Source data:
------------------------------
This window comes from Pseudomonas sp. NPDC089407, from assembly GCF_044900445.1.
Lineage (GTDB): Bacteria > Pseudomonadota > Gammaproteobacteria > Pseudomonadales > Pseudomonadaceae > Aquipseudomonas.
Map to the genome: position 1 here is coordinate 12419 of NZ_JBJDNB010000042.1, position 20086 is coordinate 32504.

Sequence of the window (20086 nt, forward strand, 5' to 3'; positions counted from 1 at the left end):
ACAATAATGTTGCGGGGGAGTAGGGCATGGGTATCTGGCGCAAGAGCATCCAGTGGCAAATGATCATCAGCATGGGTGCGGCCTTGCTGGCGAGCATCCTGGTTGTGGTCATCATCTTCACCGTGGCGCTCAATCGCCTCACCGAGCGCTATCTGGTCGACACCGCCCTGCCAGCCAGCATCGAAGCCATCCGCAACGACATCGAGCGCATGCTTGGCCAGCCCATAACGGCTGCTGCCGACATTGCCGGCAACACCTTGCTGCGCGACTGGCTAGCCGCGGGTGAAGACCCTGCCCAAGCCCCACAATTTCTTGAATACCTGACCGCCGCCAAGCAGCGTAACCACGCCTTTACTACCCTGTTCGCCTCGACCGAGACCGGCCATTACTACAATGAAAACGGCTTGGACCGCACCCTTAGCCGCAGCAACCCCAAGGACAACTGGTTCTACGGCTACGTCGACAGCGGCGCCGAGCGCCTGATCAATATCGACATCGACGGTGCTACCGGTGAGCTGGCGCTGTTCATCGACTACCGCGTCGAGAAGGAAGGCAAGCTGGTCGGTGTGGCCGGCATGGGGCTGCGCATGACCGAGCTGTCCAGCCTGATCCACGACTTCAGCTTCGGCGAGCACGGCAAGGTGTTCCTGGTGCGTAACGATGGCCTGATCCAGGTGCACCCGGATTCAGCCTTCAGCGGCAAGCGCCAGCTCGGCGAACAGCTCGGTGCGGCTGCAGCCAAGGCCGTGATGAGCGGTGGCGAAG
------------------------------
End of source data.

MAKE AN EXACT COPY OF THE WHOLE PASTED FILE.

This window comes from Pseudomonas sp. NPDC089407, from assembly GCF_044900445.1.
Lineage (GTDB): Bacteria > Pseudomonadota > Gammaproteobacteria > Pseudomonadales > Pseudomonadaceae > Aquipseudomonas.
Map to the genome: position 1 here is coordinate 12419 of NZ_JBJDNB010000042.1, position 20086 is coordinate 32504.

Sequence of the window (20086 nt, forward strand, 5' to 3'; positions counted from 1 at the left end):
ACAATAATGTTGCGGGGGAGTAGGGCATGGGTATCTGGCGCAAGAGCATCCAGTGGCAAATGATCATCAGCATGGGTGCGGCCTTGCTGGCGAGCATCCTGGTTGTGGTCATCATCTTCACCGTGGCGCTCAATCGCCTCACCGAGCGCTATCTGGTCGACACCGCCCTGCCAGCCAGCATCGAAGCCATCCGCAACGACATCGAGCGCATGCTTGGCCAGCCCATAACGGCTGCTGCCGACATTGCCGGCAACACCTTGCTGCGCGACTGGCTAGCCGCGGGTGAAGACCCTGCCCAAGCCCCACAATTTCTTGAATACCTGACCGCCGCCAAGCAGCGTAACCACGCCTTTACTACCCTGTTCGCCTCGACCGAGACCGGCCATTACTACAATGAAAACGGCTTGGACCGCACCCTTAGCCGCAGCAACCCCAAGGACAACTGGTTCTACGGCTACGTCGACAGCGGCGCCGAGCGCCTGATCAATATCGACATCGACGGTGCTACCGGTGAGCTGGCGCTGTTCATCGACTACCGCGTCGAGAAGGAAGGCAAGCTGGTCGGTGTGGCCGGCATGGGGCTGCGCATGACCGAGCTGTCCAGCCTGATCCACGACTTCAGCTTCGGCGAGCACGGCAAGGTGTTCCTGGTGCGTAACGATGGCCTGATCCAGGTGCACCCGGATTCAGCCTTCAGCGGCAAGCGCCAGCTCGGCGAACAGCTCGGTGCGGCTGCAGCCAAGGCCGTGATGAGCGGTGGCGAAG